For vitamin E, the natural form, taken in adequate doses along with a nutritious diet, is the best medicine. However, for most vitamins, including vitamin C, the manufactured form is identical to the natural one. Both are biologically active and both work clinically. It all comes down to dose. Supplements enable optimum intake; foods alone do not.

Don’t be fooled: nutrient deficiency is the rule, not the exception. That’s why we need supplements. When ill, we need them even more.


1. Pfister R, Sharp SJ, Luben R, Wareham NJ, Khaw KT. (2011) Plasma vitamin C predicts incident heart failure in men and women in European Prospective Investigation into Cancer and Nutrition-Norfolk prospective study. Am Heart J. 162:246-253. See also:

2. Levy TE (2006) Stop America’s #1 Killer: Reversible Vitamin Deficiency Found to be Origin of All Coronary Heart Disease. ISBN-13: 9780977952007

3. Hickey S, Saul AW (2008) Vitamin C: The Real Story, the Remarkable and Controversial Healing Factor. Basic Health Publications, ISBN-13: 978-1591202233.

4. Pauling L. (2006) How to Live Longer And Feel Better. Oregon State University Press, Corvallis, OR. ISBN-13: 9780870710964.

5. Kurl S, Tuomainen TP, Laukkanen JA, Nyyssönen K, Lakka T, Sivenius J, Salonen JT. (2002) Plasma vitamin C modifies the association between hypertension and risk of stroke. Stroke. 33:1568-1573.

6. Watch the Channel 3 New Zealand news report at—Miracle-Cure/tabid/371/articleID/171328/Default.aspx or [ Note that each video is proceeded by a commercial, over which we have no control, and with which we have no financial connection whatsoever. ]

7. Free, full text paper at

8. Papas A. (1999) The Vitamin E Factor: The miraculous antioxidant for the prevention and treatment of heart disease, cancer, and aging. HarperCollins, NY. ISBN-13: 9780060984434

9. ; scroll down to “Deficiency.”

10. Free, full text paper at (or )

11. Dean, C. (2007) The Magnesium Miracle. Ballantine Books, ISBN-13: 9780345494580


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Do Vitamins Cause Cancer?

November 30, 2009

Weighing the benefits of nutritional supplements

I am reprinting a press release from the Orthomolecular Medicine News Service that discusses a newly published study, sure to get press, that implies that a simple folate supplement increases cancer rates in patients who are diagnosed with heart disease.  This press release does an excellent job of helping readers read between the lines when articles are released that are biased against natural health products.  I encourage you to read and listen to all health related discussions and advertisements through a similar, more well-informed lens.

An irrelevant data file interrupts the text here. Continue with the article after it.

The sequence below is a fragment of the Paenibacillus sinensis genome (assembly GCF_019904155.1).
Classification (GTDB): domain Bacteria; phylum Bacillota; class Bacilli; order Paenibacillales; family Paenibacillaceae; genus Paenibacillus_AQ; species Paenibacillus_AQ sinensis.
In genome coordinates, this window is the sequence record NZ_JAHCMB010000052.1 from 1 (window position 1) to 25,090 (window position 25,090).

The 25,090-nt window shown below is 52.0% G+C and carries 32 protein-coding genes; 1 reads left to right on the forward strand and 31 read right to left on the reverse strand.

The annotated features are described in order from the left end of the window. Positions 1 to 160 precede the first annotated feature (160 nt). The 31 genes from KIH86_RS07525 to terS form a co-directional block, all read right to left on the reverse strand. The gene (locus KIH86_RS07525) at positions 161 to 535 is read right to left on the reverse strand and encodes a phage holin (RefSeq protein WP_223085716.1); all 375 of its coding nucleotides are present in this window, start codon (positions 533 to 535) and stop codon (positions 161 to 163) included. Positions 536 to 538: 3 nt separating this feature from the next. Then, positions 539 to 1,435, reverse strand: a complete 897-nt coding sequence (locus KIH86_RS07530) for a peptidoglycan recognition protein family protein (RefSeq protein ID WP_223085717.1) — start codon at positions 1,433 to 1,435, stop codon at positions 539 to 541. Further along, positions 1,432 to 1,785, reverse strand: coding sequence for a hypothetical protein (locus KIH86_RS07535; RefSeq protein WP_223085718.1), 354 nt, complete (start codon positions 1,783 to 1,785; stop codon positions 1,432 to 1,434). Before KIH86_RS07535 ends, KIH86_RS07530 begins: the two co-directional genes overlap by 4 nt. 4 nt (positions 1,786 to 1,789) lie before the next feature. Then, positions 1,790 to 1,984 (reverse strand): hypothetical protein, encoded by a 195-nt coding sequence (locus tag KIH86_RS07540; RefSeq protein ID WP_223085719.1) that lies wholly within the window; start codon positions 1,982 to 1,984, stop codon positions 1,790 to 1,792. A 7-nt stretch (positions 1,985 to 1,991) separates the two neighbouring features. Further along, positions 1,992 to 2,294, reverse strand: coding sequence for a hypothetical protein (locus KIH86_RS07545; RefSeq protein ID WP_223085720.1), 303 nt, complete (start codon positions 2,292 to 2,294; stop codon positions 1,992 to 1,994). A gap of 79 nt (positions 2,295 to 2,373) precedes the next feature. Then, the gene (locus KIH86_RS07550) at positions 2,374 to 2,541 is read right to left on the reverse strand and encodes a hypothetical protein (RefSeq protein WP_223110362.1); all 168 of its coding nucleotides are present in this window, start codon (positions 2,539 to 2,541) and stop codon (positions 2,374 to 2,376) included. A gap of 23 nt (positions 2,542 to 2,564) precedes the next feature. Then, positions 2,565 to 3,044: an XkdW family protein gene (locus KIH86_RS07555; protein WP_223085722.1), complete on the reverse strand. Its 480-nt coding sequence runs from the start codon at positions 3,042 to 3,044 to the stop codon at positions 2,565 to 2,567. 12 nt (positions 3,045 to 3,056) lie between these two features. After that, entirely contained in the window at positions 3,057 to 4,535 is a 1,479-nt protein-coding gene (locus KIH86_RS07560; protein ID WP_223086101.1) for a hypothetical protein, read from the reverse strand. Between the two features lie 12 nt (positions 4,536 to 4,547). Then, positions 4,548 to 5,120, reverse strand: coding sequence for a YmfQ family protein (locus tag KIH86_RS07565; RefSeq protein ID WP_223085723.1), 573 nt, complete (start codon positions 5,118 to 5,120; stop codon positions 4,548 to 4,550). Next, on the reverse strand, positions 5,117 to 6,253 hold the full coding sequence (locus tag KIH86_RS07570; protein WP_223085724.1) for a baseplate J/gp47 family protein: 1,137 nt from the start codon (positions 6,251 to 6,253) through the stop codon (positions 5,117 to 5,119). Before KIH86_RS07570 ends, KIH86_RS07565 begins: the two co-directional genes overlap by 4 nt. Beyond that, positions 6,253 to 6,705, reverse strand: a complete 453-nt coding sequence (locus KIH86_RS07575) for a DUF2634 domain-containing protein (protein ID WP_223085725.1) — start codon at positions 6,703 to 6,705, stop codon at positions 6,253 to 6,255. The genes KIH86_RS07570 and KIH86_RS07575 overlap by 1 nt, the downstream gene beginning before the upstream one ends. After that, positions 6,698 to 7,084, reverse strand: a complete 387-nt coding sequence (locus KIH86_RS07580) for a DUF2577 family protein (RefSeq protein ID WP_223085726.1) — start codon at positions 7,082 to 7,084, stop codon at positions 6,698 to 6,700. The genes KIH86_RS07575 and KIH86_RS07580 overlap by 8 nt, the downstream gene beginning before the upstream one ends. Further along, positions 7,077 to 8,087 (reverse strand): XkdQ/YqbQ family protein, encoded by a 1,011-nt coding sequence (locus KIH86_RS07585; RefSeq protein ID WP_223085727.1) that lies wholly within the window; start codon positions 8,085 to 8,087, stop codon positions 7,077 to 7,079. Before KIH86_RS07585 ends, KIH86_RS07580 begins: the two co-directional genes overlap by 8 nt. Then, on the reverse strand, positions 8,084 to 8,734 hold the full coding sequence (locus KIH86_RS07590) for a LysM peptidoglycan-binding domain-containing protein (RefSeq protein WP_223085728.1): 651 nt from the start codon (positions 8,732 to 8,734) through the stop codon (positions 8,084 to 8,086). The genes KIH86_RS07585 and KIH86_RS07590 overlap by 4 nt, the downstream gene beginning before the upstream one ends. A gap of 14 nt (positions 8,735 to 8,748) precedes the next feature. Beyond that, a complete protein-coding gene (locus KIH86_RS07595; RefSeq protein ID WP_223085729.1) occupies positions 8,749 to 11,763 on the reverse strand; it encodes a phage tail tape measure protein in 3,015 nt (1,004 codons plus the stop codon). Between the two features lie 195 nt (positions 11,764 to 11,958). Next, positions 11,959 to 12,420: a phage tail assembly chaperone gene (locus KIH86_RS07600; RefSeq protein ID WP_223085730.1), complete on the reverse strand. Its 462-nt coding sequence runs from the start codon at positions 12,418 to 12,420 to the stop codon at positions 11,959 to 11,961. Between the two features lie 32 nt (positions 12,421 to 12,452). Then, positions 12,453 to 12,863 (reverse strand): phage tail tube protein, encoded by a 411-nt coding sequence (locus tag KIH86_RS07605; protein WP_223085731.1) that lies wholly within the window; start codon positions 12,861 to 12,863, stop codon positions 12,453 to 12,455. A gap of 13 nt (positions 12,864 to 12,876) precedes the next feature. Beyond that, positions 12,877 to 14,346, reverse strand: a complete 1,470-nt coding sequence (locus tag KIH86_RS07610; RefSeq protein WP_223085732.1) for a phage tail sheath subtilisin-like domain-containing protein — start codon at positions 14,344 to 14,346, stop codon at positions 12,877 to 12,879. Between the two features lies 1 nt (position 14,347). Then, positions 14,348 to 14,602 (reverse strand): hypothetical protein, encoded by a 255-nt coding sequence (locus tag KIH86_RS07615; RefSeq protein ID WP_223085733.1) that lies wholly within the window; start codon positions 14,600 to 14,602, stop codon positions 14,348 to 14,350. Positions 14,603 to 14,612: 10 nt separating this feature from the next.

Yours in health,

Dr. G

Orthomolecular Medicine News Service, November 29, 2009

Does Everything Cause Cancer, Even Vitamins?
Folate, B-12 and Cigarettes: Guess Who the Real Culprit Is

(OMNS, November 29, 2009) A newly released study suggests that folate supplements can increase cancer rates in patients who have heart disease [1]. But the data for the study was not collected to test the effect of supplemental folate on cancer, and appears to be biased by the high fraction of smokers and by the low levels of supplements given. All of the groups in the study had high rates of cancer, whether or not they took a folate supplement. The suggested increase in cancer risk is very small, only 1.6%. Because of these problems, the report appears to be biased by uncontrolled factors in the data collection and analysis.

The study combined the data from two recent trials performed in Norway that tested the effect of folate and vitamin B-12, two closely related B vitamins, on the homocysteine levels in the blood and on overall mortality [2,3]. The rationale for these trials was that high levels of homocysteine are known to be a risk factor associated with atherosclerosis, and are sometimes associated with low folate levels [4,5]. Folate and vitamin B-12 are important for growth because they involved in the synthesis of DNA. Folate is crucial for the prevention of spina bifida and other developmental defects in babies. Folate is also known to prevent the occurrence of cancer, and to reduce atherosclerosis and related heart problems [6,7].

Another reason to be cautious about the conclusion of the study is that most of the cancers detected were slow-progressing and would not be expected to be initiated by a relatively low dose of an essential vitamin, such as folate, over the 3-year period of the study. It would appear much more likely that the vitamin supplements actually reduced new cancer incidence as shown in previous studies [7], but that any cancers that showed up later were already initiated but undetected at the start of the study [8]. The real cause of cancer may be connected to the heart disease in these subjects because of their long history of smoking and ill health.

In these two trials, the subjects were selected for having heart disease and were therefore quite ill. The vitamin amounts were small: 0.8 milligrams/day of folic acid; 0.4 mg/day of vitamin B-12, and 40 mg/day vitamin B-6. These amounts are low by comparison with other studies, where commonly much larger amounts of folate and vitamin B12 are given (40 mg/day folic acid, 2 mg/day of vitamin B12) [9]. Orthomolecular (nutritional) physicians maintain that larger nutrient doses are more effective in preventing illness than are small doses.

Indeed, the data from the two trials showed a cancer increase that was non-significant. That’s right, it could be merely random variation. This is important. One reason this is likely is that the point where a subject stopped being considered as part of the statistical significance was either any cause of death, or a heart-related event, or a stroke [2,3]. Thus subjects who died of unrelated causes were tallied in the statistics, which would tend to obscure any effects of the treatment. Other uncontrolled factors, for example the general ill health of the subjects, or behavioral factors like the amount of smoking, very likely contributed to the variability. In an attempt to give more statistical significance the study combined the data from both trials to double the number of subjects. A claimed increase in cancer due to increased folate levels is not borne out by statistics for the population of the US where folate levels have increased recently , because the cancer rates have significantly dropped [7].